A total of 30 physicians and 941 patients (57.1% male; median age, 12 months) were enrolled. Overall, 309 (69.8%) children in the DEP arm were prescribed antibiotics, compared with 381 (76.5%) in the control arm.

There was no evidence of a statistically significant difference in the proportion of children prescribed antibiotics by physicians using the DEP (risk difference [RD], −4.2%; 95% confidence interval [CI], −10.7% to 1.0%). A post hoc analysis, however, found that, in children who had a higher predicted probability of viral-only diarrhea, there was a small but statistically significant difference in risk of antibiotic prescription between the DEP and control arms (RD, −0.056; 95% CI, −0.128 to −0.01). No known adverse effects of the DEP were detected 10 days after discharge.

The study authors say the post hoc analysis suggests that providing physicians with an estimated probability of the cause of diarrheal illness can improve appropriateness of antibiotic use, particularly in low-resource settings where antibiotic treatment for diarrhea rarely follows international guidelines.

"These findings represent a technical and behavioral proof-of-concept that a probability-based eCDS in resource-limited settings can impact antibiotic use in pediatric patients," they wrote.
Aug 29 JAMA Pediatr study


High-path avian flu hits more poultry in 3 states, including 2 farms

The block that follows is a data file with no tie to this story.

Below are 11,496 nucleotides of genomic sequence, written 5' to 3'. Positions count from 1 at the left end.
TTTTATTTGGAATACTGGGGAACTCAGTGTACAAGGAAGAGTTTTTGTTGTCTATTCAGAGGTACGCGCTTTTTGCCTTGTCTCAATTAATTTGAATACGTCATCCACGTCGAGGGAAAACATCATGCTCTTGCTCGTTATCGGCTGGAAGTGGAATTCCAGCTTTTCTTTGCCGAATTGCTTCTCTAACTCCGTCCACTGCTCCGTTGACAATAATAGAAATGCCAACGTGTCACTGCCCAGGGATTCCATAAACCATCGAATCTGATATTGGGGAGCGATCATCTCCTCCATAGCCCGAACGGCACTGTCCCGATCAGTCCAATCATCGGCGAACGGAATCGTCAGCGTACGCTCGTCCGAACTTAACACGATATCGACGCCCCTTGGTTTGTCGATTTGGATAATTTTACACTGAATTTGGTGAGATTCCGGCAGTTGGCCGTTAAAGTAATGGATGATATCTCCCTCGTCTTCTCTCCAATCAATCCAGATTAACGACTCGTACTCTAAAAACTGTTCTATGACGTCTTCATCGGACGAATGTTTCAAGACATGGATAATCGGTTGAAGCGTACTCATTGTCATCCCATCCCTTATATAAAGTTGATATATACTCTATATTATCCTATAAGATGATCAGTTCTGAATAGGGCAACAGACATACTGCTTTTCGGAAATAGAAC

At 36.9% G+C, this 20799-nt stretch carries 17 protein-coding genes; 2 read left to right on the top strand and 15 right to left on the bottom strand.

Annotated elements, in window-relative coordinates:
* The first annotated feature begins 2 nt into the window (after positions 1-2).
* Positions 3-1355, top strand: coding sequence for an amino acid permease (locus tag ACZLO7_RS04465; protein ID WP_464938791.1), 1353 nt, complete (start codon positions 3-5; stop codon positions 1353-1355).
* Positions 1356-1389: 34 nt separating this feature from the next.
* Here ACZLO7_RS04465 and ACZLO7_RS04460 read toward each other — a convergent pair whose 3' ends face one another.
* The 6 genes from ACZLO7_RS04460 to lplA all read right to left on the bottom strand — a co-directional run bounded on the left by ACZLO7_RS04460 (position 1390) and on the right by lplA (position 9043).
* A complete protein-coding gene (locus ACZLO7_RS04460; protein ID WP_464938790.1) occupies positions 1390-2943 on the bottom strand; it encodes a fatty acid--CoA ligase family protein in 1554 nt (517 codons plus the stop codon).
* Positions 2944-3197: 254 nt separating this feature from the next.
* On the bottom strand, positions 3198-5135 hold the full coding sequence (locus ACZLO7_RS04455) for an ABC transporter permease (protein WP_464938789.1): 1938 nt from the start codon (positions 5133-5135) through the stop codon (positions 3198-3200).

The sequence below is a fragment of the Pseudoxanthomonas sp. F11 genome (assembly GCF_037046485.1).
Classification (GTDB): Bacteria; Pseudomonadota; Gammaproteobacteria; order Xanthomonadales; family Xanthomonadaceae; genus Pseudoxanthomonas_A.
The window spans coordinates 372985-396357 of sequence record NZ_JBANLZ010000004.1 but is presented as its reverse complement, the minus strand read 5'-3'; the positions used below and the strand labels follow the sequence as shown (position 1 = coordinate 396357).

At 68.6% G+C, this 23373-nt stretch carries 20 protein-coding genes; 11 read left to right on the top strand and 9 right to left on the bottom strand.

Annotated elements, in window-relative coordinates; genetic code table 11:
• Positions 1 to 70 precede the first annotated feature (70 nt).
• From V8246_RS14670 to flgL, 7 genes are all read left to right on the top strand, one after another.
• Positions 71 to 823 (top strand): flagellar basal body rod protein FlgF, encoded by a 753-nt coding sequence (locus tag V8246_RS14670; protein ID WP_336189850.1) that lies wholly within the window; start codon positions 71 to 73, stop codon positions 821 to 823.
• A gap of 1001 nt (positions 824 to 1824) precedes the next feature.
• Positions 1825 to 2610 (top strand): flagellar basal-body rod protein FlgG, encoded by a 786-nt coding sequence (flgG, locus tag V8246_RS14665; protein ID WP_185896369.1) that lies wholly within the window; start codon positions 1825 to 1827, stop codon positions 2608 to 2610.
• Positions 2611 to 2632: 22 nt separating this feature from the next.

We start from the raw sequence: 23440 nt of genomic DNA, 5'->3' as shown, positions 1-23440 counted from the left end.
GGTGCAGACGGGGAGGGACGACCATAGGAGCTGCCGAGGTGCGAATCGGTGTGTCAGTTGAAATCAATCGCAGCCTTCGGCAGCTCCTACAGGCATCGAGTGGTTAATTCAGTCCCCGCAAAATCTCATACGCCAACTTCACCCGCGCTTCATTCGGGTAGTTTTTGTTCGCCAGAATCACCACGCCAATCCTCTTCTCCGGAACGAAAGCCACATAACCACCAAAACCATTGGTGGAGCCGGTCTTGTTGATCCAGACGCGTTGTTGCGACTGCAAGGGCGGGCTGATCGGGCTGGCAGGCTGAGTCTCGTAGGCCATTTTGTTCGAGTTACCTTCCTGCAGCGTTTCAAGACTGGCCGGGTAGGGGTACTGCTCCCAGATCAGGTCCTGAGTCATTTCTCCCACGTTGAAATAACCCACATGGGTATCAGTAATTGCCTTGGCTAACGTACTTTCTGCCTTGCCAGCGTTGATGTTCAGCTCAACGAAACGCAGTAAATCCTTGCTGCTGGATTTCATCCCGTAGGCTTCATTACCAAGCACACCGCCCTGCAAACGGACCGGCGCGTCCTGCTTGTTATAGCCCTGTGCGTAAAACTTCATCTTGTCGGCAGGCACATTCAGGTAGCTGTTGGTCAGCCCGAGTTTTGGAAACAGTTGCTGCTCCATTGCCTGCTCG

Three states reported more highly pathogenic avian influenza outbreaks in poultry, including California, where the virus struck two commercial flocks, according to the latest updates from the US Department of Agriculture (USDA) Animal and Plant Health Inspection Service (APHIS).

In California, outbreaks occurred at a turkey farm housing 161,000 birds in Tuolumne County, located in the central part of the state, and a broiler breeding farm that has 34,800 birds in Fresno County. Also, the APHIS recently reported an event involving a backyard flock in Contra Costa County.

Elsewhere, APHIS reported more outbreaks in backyard birds in Utah and Washington. Utah's outbreak occurred in Webster County at a location that had 20 birds. Washington reported two similar outbreaks, one in Cowlitz County and the other in Pierce County.

So far, the outbreaks involving the Eurasian H5N1 strain have led to the loss of 40.3 million birds across 39 states.

Meanwhile, outbreaks in wild birds have also continued, and APHIS recently reported 12 more detections, raising the total to 2,116. Most of the new detections were waterfowl found dead in Oregon.
USDA APHIS poultry outbreak updates
USDA APHIS wild bird detection updates

In international developments, Russia reported another H5N1 outbreak in village geese and poultry in Chelyabinsk oblast, located in the west central part of the country near the Ural Mountains. According to the World Organization for Animal Health (WOAH), the outbreak began on Aug 17, killing 87 of 2,023 birds.
Aug 29 WOAH report